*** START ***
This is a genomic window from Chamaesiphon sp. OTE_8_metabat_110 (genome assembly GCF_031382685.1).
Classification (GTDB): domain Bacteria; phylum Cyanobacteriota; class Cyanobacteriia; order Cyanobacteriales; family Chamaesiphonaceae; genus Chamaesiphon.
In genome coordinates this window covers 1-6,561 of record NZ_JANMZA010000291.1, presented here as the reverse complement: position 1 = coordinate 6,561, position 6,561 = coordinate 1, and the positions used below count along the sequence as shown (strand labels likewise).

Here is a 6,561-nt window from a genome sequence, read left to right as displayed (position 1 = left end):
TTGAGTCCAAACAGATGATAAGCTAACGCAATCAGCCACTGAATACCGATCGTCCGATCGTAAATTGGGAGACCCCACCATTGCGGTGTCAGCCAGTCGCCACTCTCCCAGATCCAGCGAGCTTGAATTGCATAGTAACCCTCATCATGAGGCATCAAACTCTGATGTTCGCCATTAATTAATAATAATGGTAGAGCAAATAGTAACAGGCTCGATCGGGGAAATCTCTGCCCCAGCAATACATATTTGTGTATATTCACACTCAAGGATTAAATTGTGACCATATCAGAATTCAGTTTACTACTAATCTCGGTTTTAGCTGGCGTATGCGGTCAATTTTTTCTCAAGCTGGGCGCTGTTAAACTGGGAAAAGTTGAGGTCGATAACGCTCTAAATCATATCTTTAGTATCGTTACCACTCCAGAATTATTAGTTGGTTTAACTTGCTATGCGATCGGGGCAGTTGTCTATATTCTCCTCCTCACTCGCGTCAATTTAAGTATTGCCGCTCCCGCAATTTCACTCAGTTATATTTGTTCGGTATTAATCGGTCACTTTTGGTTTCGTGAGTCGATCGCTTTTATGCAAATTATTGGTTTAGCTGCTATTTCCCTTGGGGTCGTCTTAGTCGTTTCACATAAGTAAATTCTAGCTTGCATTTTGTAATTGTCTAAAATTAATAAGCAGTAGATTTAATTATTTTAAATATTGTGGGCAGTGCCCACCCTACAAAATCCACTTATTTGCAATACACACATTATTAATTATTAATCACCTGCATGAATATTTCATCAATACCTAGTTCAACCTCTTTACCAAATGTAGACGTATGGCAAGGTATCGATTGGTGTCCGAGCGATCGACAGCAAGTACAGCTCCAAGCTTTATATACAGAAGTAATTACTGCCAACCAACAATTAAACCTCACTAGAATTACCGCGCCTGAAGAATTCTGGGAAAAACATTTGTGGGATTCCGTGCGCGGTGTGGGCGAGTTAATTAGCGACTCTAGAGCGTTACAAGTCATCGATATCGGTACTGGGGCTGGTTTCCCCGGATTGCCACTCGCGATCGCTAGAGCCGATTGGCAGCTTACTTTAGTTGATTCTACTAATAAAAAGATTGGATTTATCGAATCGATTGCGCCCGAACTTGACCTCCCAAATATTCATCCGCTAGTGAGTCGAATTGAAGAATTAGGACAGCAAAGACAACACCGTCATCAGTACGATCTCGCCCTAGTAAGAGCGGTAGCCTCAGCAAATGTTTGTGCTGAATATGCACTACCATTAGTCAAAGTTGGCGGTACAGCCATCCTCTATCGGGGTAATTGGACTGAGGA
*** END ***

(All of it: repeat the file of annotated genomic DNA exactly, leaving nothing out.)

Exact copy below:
This is a genomic window from Chamaesiphon sp. OTE_8_metabat_110 (genome assembly GCF_031382685.1).
Classification (GTDB): domain Bacteria; phylum Cyanobacteriota; class Cyanobacteriia; order Cyanobacteriales; family Chamaesiphonaceae; genus Chamaesiphon.
In genome coordinates this window covers 1-6,561 of record NZ_JANMZA010000291.1, presented here as the reverse complement: position 1 = coordinate 6,561, position 6,561 = coordinate 1, and the positions used below count along the sequence as shown (strand labels likewise).

Here is a 6,561-nt window from a genome sequence, read left to right as displayed (position 1 = left end):
TTGAGTCCAAACAGATGATAAGCTAACGCAATCAGCCACTGAATACCGATCGTCCGATCGTAAATTGGGAGACCCCACCATTGCGGTGTCAGCCAGTCGCCACTCTCCCAGATCCAGCGAGCTTGAATTGCATAGTAACCCTCATCATGAGGCATCAAACTCTGATGTTCGCCATTAATTAATAATAATGGTAGAGCAAATAGTAACAGGCTCGATCGGGGAAATCTCTGCCCCAGCAATACATATTTGTGTATATTCACACTCAAGGATTAAATTGTGACCATATCAGAATTCAGTTTACTACTAATCTCGGTTTTAGCTGGCGTATGCGGTCAATTTTTTCTCAAGCTGGGCGCTGTTAAACTGGGAAAAGTTGAGGTCGATAACGCTCTAAATCATATCTTTAGTATCGTTACCACTCCAGAATTATTAGTTGGTTTAACTTGCTATGCGATCGGGGCAGTTGTCTATATTCTCCTCCTCACTCGCGTCAATTTAAGTATTGCCGCTCCCGCAATTTCACTCAGTTATATTTGTTCGGTATTAATCGGTCACTTTTGGTTTCGTGAGTCGATCGCTTTTATGCAAATTATTGGTTTAGCTGCTATTTCCCTTGGGGTCGTCTTAGTCGTTTCACATAAGTAAATTCTAGCTTGCATTTTGTAATTGTCTAAAATTAATAAGCAGTAGATTTAATTATTTTAAATATTGTGGGCAGTGCCCACCCTACAAAATCCACTTATTTGCAATACACACATTATTAATTATTAATCACCTGCATGAATATTTCATCAATACCTAGTTCAACCTCTTTACCAAATGTAGACGTATGGCAAGGTATCGATTGGTGTCCGAGCGATCGACAGCAAGTACAGCTCCAAGCTTTATATACAGAAGTAATTACTGCCAACCAACAATTAAACCTCACTAGAATTACCGCGCCTGAAGAATTCTGGGAAAAACATTTGTGGGATTCCGTGCGCGGTGTGGGCGAGTTAATTAGCGACTCTAGAGCGTTACAAGTCATCGATATCGGTACTGGGGCTGGTTTCCCCGGATTGCCACTCGCGATCGCTAGAGCCGATTGGCAGCTTACTTTAGTTGATTCTACTAATAAAAAGATTGGATTTATCGAATCGATTGCGCCCGAACTTGACCTCCCAAATATTCATCCGCTAGTGAGTCGAATTGAAGAATTAGGACAGCAAAGACAACACCGTCATCAGTACGATCTCGCCCTAGTAAGAGCGGTAGCCTCAGCAAATGTTTGTGCTGAATATGCACTACCATTAGTCAAAGTTGGCGGTACAGCCATCCTCTATCGGGGTAATTGGACTGAGGA